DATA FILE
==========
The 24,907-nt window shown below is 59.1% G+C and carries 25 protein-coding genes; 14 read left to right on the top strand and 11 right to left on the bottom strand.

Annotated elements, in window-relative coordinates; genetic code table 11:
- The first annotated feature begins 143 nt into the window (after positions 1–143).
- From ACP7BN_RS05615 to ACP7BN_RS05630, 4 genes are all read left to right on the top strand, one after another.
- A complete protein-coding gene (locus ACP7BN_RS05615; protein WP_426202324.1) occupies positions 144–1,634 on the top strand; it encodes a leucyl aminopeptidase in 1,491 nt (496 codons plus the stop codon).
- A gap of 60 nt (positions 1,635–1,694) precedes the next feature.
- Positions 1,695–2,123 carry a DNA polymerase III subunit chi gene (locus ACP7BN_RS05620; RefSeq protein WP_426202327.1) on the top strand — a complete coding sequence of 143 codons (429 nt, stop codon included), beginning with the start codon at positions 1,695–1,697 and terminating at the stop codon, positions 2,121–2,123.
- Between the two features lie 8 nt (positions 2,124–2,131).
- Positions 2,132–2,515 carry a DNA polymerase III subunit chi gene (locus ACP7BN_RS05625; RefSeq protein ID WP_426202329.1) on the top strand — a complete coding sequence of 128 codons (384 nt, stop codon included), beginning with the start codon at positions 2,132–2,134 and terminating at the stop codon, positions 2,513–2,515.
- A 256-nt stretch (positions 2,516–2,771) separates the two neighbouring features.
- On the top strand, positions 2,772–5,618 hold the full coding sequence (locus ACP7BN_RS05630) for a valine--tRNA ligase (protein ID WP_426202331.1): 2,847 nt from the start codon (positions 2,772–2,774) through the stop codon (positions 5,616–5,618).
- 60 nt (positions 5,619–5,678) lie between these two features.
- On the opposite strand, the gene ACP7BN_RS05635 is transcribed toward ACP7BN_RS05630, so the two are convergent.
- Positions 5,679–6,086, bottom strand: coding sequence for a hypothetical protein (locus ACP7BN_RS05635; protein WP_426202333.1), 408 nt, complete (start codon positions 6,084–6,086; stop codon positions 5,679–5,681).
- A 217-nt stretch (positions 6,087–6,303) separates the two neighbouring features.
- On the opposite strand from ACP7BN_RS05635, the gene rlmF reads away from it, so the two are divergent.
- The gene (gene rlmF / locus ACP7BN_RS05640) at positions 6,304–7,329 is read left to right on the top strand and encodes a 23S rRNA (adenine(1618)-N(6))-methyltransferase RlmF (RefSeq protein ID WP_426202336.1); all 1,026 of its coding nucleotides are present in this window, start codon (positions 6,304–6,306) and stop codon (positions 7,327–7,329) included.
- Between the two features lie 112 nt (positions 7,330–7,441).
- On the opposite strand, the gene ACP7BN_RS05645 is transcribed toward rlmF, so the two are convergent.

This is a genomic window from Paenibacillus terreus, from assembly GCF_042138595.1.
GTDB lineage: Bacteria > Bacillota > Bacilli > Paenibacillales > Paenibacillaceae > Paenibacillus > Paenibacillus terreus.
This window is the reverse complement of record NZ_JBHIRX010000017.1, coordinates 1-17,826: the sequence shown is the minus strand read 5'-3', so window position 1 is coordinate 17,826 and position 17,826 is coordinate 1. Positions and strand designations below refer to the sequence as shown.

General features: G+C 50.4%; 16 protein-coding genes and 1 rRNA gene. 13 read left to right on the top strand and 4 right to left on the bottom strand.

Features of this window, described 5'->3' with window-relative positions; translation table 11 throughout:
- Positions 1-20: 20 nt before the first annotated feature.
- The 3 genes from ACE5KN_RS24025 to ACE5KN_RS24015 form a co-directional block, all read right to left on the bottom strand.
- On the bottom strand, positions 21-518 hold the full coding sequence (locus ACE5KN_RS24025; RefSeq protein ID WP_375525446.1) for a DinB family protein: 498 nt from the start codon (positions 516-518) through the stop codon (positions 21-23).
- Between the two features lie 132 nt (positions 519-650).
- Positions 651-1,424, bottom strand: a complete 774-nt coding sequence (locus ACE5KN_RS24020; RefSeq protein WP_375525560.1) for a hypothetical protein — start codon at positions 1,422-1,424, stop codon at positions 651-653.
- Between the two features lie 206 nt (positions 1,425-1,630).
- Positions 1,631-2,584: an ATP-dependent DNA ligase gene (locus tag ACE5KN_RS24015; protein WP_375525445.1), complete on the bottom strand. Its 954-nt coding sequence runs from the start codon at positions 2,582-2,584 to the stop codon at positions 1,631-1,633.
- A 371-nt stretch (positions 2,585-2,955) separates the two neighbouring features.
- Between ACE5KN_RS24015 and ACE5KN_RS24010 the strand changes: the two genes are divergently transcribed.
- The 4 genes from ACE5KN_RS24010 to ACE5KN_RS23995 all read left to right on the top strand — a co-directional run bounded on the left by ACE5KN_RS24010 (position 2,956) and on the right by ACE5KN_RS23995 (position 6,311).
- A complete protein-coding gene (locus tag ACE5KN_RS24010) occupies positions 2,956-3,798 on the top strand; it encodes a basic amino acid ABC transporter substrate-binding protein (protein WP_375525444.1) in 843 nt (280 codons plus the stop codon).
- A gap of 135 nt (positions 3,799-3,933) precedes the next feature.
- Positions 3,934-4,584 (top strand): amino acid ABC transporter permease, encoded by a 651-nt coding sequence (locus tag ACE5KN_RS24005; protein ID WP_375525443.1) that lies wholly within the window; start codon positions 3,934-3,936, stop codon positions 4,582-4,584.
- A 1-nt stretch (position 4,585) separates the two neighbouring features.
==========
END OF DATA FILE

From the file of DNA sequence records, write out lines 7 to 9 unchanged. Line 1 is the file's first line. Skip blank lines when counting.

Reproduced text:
- Positions 1,695–2,123 carry a DNA polymerase III subunit chi gene (locus ACP7BN_RS05620; RefSeq protein WP_426202327.1) on the top strand — a complete coding sequence of 143 codons (429 nt, stop codon included), beginning with the start codon at positions 1,695–1,697 and terminating at the stop codon, positions 2,121–2,123.
- Between the two features lie 8 nt (positions 2,124–2,131).
- Positions 2,132–2,515 carry a DNA polymerase III subunit chi gene (locus ACP7BN_RS05625; RefSeq protein ID WP_426202329.1) on the top strand — a complete coding sequence of 128 codons (384 nt, stop codon included), beginning with the start codon at positions 2,132–2,134 and terminating at the stop codon, positions 2,513–2,515.